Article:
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About the Artist: by Richie Unterberger & Bruce Eder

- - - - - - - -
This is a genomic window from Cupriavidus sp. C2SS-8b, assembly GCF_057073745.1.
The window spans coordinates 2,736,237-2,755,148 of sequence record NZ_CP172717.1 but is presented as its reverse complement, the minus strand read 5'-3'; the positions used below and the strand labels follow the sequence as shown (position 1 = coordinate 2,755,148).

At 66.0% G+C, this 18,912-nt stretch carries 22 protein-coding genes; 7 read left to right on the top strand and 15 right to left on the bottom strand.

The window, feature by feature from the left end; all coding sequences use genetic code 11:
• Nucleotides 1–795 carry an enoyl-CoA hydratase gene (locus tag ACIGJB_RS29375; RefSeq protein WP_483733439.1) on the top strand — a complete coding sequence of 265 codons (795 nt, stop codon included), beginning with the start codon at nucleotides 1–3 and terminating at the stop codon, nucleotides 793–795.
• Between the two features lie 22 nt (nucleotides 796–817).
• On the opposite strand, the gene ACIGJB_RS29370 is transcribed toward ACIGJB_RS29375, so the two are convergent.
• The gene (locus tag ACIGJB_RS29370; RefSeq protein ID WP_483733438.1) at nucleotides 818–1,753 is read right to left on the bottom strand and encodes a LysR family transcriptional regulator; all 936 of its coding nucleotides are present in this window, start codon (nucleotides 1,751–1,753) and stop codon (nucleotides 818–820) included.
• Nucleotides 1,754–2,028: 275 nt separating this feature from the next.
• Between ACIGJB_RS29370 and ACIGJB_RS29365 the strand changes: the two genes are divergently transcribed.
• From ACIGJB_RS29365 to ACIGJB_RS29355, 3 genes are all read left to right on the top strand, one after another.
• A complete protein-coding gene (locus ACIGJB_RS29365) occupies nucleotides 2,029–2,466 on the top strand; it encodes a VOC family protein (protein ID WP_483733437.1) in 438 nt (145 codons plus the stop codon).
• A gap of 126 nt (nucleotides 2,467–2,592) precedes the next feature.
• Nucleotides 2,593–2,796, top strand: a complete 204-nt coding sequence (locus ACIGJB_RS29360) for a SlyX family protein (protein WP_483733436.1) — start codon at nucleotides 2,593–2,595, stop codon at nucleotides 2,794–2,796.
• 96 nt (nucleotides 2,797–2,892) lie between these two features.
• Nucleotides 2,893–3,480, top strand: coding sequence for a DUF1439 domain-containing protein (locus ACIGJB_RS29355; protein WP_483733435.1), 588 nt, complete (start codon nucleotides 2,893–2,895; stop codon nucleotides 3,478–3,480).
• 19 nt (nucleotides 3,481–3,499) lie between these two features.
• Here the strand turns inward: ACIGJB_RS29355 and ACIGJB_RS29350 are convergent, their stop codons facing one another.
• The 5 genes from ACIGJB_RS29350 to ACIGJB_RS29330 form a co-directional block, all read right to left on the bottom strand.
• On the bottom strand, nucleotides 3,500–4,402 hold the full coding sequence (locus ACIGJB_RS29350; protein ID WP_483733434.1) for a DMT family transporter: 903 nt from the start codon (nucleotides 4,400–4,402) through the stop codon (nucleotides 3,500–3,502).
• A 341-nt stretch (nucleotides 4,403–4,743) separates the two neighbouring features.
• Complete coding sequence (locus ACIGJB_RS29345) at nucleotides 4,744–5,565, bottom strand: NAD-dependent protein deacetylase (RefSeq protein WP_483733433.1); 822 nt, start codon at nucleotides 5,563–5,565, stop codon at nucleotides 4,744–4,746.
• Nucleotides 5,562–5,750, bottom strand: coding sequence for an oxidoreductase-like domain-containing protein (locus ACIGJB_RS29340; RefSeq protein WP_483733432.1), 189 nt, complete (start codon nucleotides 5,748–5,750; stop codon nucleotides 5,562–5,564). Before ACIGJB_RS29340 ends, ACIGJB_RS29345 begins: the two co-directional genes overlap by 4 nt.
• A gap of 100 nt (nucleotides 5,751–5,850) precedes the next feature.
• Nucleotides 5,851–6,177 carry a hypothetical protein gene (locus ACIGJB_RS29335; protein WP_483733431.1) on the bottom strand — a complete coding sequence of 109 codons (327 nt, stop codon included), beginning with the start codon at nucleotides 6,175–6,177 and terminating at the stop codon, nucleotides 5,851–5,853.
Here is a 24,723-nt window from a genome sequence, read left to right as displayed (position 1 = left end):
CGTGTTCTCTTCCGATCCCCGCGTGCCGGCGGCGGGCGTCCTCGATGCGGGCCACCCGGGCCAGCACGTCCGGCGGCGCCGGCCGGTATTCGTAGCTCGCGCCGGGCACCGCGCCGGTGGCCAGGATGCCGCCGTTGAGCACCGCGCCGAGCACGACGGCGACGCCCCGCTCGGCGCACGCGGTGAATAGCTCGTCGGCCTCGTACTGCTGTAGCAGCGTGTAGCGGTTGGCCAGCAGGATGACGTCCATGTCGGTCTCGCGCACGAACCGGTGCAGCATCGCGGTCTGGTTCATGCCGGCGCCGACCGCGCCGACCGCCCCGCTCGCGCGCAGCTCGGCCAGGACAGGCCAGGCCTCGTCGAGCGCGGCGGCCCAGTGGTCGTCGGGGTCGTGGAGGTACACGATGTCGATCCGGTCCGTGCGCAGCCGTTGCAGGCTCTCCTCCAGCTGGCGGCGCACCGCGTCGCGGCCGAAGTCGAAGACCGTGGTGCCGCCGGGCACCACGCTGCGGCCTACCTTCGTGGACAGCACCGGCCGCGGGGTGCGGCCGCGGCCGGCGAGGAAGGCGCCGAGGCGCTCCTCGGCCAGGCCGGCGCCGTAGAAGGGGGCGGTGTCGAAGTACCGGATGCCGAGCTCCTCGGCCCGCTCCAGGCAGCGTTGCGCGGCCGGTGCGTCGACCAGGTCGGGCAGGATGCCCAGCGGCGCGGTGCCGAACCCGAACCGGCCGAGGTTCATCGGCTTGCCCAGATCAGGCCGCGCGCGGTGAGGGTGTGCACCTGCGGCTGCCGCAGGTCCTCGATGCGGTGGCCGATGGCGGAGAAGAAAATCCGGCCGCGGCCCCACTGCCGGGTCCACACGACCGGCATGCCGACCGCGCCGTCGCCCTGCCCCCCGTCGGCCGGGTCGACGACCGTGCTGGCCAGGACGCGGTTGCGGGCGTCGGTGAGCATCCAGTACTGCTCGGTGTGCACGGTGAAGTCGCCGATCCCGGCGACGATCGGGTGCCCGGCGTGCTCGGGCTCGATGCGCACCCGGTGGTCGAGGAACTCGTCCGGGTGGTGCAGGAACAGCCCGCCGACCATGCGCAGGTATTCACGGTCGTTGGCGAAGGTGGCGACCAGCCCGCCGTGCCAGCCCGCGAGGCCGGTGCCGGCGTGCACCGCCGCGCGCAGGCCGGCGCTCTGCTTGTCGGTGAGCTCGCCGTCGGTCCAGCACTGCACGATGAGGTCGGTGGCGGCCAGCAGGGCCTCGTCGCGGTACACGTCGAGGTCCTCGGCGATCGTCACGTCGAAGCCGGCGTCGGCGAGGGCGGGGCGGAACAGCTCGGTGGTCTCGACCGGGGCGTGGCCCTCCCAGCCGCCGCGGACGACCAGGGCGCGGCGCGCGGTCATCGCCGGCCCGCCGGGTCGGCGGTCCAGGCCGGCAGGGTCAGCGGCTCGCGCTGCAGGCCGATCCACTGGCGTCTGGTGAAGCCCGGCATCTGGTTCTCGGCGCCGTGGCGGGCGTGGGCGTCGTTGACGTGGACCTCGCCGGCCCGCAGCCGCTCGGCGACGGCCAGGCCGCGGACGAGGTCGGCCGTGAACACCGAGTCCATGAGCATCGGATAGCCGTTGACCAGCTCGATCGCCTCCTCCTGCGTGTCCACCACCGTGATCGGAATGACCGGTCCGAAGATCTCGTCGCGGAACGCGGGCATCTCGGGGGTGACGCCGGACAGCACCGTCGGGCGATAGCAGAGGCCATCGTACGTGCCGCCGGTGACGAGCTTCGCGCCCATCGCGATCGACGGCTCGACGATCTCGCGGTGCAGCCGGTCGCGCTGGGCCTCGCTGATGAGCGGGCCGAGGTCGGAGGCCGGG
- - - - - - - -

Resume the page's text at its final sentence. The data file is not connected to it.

Mostly renowned for their 1964 Top Five hit "Have I the Right," the Honeycombs were pretty much a front for producer Joe Meek and the songwriting-management team of Ken Howard and Alan Blaikley. The group was originally called the Sherabons and was formed in Hackney during November of 1963 by Martin Murray. His day job was managing a hair salon, and when he formed the band, he brought along his assistant, Anne Margot Lantree, who was nicknamed "Honey" and used that on-stage — she played drums and, with her good looks, was a double attention-getter. Her brother John joined on bass, and Alan Ward played lead guitar. And for a lead vocalist, they had Dennis D'Ell (born Denis Dalziel). Their original name was the Sherabons (some sources list it as the Sheratons) — something Murray remembers seeing on the side of a van — and they got a three-times weekly gig at a pub called the Mild May Tavern, on Balls Pond Road in London's East End, where they were lucky enough to be spotted by Alan Blaikley, who was attracted by the crowds of teenagers they drew. Visually, the group was highlighted by Lantree's presence at the drums, her good looks topped by a then-fashionable beehive hairdo. Rhythm guitarist and leader Murray also added to the appealing eccentricity of the band's look with his bespectacled presence — to see him on the cover of their albums, one would think he was the group's accountant, but what made the picture even better was that he was a great player in his own right. At that time, their music consisted entirely of R&B and rock & roll standards interspersed with instrumentals. Blaikley liked their sound and had a song to offer them — he and his business partner Ken Howard's had written a composition called "Have I the Right" and were looking for a group to record it, and this East End quintet seemed to fit the bill. Enter producer Joe Meek, a mad genius in the recording field who was always on the lookout both for songwriters and for groups that could benefit from his expertise. He produced the group's first recording session, for "Have I the Right," and found their sound something he could work with — equally important, the bandmembers themselves were willing to play along with his sometimes wild and unorthodox recording techniques; they even added their collective footstomps to a key rhythm phrase on the finished song, recorded in multiple overdubs as the five members stomped their feet on the staircase on Meek's building, where he kept his home studio. The record was released on the Pye label, but not before the quintet changed its name. Sources differ as to whether it was Meek, Pye Records managing director Louis Benjamin, or the bandmembers who brought about the name change to the Honeycombs. But one consequence of the new name was to reinforce the attention paid to their most unusual visual asset, Honey Lantree at the drums. After an initial stall midway in the charts, the single was picked up by the renowned pirate station Radio Caroline, and "Have I the Right" reached number one in England (and also, subsequently, in Australia, South Africa, and Japan as well) and number four in America. With bee-sting guitar leads and D'Ell's wobbling vocals, which sounded like a Gene Pitney unable to hold notes, "Have I the Right" was a single that one either loved or hated, but couldn't forget. The relatively faceless group afforded Meek perhaps his fullest artistic expression in the studio; all the Honeycombs' singles and albums feature variable-speed vocals, ghostly organ, unpredictable runs, majestically thudding drums, and super-compressed sonics. A self-titled album followed in October of 1964, which highlighted something of the range of the members' talents: Martin Murray's superb guitar playing was showcased on "I Want to Be Free," while Honey Lantree shared the lead vocals on "That's the Way," and Ward's distinctly lead sound was all over everything. In between the single and the LP's release there was a frantic ten months of international touring, television appearances, and shooting spots in jukebox movies, made more complicated when Murray broke his leg. And amid that flurry of work, the group managed a couple more minor American hits — "Is It Because" and "I Can't Stop" — but their fortunes in their own country soon began to fade. "Is It Because" and their rendition of the Ray Davies-authored ballad "Something Better Beginning" barely made it into the Top 40, although "That's the Way" reached number 12. The Honeycombs weren't exactly one-hit wonders, though they never found anything to match "Have I the Right" in sheer impact on listeners around the world. But as a result of that single, their debut album was released outside of England. (The American version of their debut album was released by Vee-Jay Records on their newly created Interphon imprint, and, in fact, was the only LP ever issued on that label). Their sound was a strange combination of influences — Ward's ringing, stinging lead guitar, paired with John Lantree's bass, Murray's rhythm guitar, and Honey Lantree's drumming (all displaying a larger-than-life sound) generating a thumping beat, combined to form a sonic texture strongly reminiscent of the Tornados, Meek's previous resident band — and placed behind D'Ell's weirdly quavering vocals, often all ornamented with what sounded like an outsized roller-rink organ, the effect was sonically mesmerizing. The Honeycombs' records all possessed a manic and impassioned edge, even by the standards of the British Invasion. Between the outsized sound of the musicians and D'Ell's vocals, "Color Slide" and "Once You Know" seemed to embody the kind of passionate desperation that characterized many a teen crush, and each was a frantic, crisply metallic-sounding pop-symphony paean to romance as only the young seem to rush into and drown in it — like Phil Spector in steel. The ballad "Without You It Is Night" treaded on Roy Orbison quasi-operatic territory, while "That's the Way" — offering Honey Lantree's singing — gave a slightly more cheerful, upbeat outlook on romance. And all of it, with Meek's trademarked sound compression, hit the listener subliminally like a punch in the chest.As rapidly as their success came, so the band began to fall apart after less than a year. Frustrated by their inability to repeat their debut success, Martin Murray quit the group he'd organized and led in November of 1964 and started a new band, the Lemmings, who managed to get out one single on Pye before disappearing. He then went solo with a one 45 release to his credit. His replacement, Peter Pye, who'd previously sat in on the band's sessions during Murray's convalescence, joined as a permanent member in late 1964 and the group continued, cutting quite a few singles and two albums before Meek's death in early 1967 effectively finished the group as well. Their fortunes had faded long before that in England and America — by 1965, rock & roll had moved past the sound that the Honeycombs were known for, but it was just then that their popularity soared in northern Europe, Germany, and, especially, Japan and the Far East. They toured to rousing audience response and their records were soon aimed at those markets as well, with German-language singles and a whole Japan-only LP issued. This shift coincided with Howard and Blaikley's decision to move Honey Lantree out from behind the drum kit and into center stage (Viv Prince of the Pretty Things stepped into the drummer's spot on-stage). It was a long time to their second album, All Systems Go, which didn't see the light of day until November of 1965; and that same month, in Japan, an album called Honeycombs in Tokyo was issued. All Systems Go included a pair of covers of Ray Davies songs, one of which, "Emptiness," was apparently never recorded by anyone else. But Honeycombs in Tokyo featured several rarities, including the group's recordings of "I'll Go Crazy," "She's About a Mover," "Wipe Out," "Lucille," "Kansas City," "Goldfinger," and "What'd I Say," all of which seemed to represent their original stage act more accurately than the content of their two more widely circulated albums did. The group's fortunes declined considerably after 1965, however, and Howard and Blaikley by then had turned their attentions to a new discovery, Dave Dee, Dozy, Beaky, Mick & Tich, who were more in synch with the post-Merseybeat/post-British beat taste of the times. The group shifted the focus of their work to the cabaret circuit, the last refuge of past-their-prime rock & roll acts. Meek's suicide in 1967 closed the door to chances of any further recording success, and they disbanded, though D'Ell released a pair of 45s for British CBS and Decca that same year. He later passed through bluesier, less pop-oriented bands, and also fronted various latter-day versions of the Honeycombs into the 1990s. In 2004, Martin Murray reactivated the group with a new lineup.